Our legal system is based on the principle that an independent, fair and competent judiciary will interpret and apply the laws that govern us. The role of the judiciary is central to American concepts of justice and the rule of law. The Code of Judicial Conduct (Supreme Court Rule 2) is intended to establish standards for ethical conduct of judges.
Supreme Court Rule 12 establishes the Commission on Retirement, Removal and Discipline of Judges to receive, investigate, and hold hearings regarding citizens' complaints against judges.
To make a complaint against a Missouri judge, write to:
James M. Smith
Commission on Retirement, Removal and Discipline of Judges
2190 S. Mason Rd., Ste. 201
St. Louis, MO 63131-1637
For information, call 314/966-1007.
Complaints must be in writing.
Clients have a right to expect a high level of professional service from their lawyer. In Missouri, lawyers follow a code of ethics, known as the Rules of Professional Conduct, which guides their practices and their relationships with clients. When lawyers fail to meet the ethical standard, they are subject to disciplinary action.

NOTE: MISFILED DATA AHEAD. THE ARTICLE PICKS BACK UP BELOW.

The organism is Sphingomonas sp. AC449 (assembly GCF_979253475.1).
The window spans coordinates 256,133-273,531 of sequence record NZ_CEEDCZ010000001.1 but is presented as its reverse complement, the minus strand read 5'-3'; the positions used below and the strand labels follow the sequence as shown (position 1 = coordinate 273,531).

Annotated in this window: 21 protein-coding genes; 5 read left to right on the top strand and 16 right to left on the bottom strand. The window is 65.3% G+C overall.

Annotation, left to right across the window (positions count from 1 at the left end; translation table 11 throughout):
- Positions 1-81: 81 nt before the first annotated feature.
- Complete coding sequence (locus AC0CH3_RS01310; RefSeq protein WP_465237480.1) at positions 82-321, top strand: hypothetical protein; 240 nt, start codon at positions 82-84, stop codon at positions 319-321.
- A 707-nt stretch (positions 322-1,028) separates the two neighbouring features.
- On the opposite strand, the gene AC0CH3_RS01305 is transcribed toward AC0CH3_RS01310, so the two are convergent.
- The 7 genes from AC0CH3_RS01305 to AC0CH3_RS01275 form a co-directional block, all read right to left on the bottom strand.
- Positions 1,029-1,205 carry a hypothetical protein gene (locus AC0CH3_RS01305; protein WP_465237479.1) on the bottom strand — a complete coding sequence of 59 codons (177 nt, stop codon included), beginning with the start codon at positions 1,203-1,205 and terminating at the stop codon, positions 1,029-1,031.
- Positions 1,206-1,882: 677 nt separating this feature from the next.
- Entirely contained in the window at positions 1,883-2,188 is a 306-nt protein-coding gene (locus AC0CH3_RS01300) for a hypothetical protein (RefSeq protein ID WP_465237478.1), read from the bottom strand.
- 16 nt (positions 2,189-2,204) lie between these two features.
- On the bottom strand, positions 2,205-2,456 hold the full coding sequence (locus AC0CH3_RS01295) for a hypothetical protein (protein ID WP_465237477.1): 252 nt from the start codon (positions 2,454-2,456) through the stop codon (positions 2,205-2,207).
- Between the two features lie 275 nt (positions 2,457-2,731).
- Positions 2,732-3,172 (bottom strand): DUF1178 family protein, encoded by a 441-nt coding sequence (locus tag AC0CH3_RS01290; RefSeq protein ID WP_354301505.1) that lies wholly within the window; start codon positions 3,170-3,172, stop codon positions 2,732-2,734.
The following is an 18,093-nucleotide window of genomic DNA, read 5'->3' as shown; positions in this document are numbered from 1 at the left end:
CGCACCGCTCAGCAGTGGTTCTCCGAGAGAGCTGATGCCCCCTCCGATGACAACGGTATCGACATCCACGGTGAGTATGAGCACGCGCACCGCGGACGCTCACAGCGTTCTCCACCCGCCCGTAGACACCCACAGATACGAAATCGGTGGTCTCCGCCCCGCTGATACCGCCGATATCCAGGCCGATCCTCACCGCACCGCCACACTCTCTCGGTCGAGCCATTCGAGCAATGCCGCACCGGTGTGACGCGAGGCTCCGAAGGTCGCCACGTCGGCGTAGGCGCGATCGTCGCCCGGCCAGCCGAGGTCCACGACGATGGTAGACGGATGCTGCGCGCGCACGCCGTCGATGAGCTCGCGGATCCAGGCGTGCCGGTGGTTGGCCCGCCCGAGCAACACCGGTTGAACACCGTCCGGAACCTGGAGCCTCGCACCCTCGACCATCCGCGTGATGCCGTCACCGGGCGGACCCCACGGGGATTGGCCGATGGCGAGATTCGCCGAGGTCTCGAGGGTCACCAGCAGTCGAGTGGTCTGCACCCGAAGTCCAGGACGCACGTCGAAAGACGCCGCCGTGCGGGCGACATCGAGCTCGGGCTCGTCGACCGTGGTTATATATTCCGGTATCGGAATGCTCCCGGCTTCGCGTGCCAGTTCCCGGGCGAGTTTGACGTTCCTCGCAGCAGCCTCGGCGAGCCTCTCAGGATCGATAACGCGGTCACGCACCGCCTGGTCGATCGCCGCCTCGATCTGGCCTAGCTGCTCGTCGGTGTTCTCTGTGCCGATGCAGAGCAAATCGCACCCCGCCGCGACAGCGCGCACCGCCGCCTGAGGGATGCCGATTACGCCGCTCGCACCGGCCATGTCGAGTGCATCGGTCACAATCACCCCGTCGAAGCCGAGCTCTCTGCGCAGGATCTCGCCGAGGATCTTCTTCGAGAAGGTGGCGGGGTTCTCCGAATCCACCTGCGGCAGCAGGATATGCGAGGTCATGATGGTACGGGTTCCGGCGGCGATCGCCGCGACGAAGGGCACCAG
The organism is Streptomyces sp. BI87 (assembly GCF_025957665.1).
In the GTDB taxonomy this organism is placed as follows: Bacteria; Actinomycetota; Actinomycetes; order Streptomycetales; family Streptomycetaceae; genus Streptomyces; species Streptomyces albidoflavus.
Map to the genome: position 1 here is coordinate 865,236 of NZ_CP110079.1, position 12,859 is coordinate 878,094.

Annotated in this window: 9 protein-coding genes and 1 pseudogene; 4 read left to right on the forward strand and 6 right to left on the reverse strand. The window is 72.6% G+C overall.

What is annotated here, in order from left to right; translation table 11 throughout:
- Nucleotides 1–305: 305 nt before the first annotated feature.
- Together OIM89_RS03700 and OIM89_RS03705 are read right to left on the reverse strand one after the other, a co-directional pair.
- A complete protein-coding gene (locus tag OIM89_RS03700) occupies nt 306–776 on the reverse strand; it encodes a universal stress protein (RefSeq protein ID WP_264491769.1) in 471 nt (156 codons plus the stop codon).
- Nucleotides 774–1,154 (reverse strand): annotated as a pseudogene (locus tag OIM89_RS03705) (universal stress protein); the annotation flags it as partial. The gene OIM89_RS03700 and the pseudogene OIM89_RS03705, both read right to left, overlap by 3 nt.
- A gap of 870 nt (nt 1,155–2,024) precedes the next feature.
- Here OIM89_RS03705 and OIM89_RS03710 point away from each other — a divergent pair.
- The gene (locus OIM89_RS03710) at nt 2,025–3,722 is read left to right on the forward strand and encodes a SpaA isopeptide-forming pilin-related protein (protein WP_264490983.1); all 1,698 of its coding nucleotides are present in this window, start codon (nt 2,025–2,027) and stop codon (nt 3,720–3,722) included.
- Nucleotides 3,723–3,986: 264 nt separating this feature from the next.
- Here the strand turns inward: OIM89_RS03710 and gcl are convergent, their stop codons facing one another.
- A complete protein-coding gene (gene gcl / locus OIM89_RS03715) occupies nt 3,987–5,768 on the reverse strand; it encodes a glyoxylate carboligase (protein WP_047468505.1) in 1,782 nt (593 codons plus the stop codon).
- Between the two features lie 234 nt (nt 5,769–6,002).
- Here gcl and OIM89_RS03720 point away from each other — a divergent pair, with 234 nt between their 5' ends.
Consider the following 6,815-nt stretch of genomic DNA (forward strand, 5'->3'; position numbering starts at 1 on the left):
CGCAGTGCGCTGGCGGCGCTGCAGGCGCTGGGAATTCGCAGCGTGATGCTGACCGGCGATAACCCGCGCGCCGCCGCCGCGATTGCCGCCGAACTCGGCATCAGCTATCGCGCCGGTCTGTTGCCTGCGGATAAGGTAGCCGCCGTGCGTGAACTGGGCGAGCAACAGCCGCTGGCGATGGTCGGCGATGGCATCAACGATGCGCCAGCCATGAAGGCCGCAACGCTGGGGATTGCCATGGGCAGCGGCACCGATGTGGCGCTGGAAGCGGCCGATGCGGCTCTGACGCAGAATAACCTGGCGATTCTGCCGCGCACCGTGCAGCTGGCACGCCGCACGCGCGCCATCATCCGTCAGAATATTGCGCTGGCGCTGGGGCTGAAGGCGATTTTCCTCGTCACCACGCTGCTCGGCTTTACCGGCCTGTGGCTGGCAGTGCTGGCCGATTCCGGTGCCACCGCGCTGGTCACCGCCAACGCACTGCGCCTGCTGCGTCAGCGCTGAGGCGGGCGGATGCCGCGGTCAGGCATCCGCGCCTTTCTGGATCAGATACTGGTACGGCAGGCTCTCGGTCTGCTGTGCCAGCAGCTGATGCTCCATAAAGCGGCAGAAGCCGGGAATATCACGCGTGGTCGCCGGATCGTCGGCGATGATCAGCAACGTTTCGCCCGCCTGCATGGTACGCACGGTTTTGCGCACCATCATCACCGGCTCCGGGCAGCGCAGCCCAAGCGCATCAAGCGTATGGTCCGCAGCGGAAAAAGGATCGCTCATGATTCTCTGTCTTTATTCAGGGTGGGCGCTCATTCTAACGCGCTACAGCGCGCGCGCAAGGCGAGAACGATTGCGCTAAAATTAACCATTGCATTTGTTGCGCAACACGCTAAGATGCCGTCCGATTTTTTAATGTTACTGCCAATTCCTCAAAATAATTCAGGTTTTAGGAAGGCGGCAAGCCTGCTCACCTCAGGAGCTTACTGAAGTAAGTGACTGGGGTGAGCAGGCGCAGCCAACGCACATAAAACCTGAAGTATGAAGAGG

Contrary to common belief, it is the Supreme Court of Missouri, not The Missouri Bar or any other bar association, which is in charge of the state's lawyer discipline system. In order to protect the public, the Supreme Court oversees a mechanism for investigation and, where necessary, discipline of lawyers who fail to meet their professional obligations. Examples of misconduct which may draw disciplinary action are: neglect (failure to communicate, failure to perform agreed upon duties, delay, etc.); trust violations (embezzlement of funds entrusted to a lawyer by or for a client); conflict of interest; and improper advertising.
For more details about the process and forms necessary for filing a complaint, visit the Office of Chief Disciplinary Counsel website.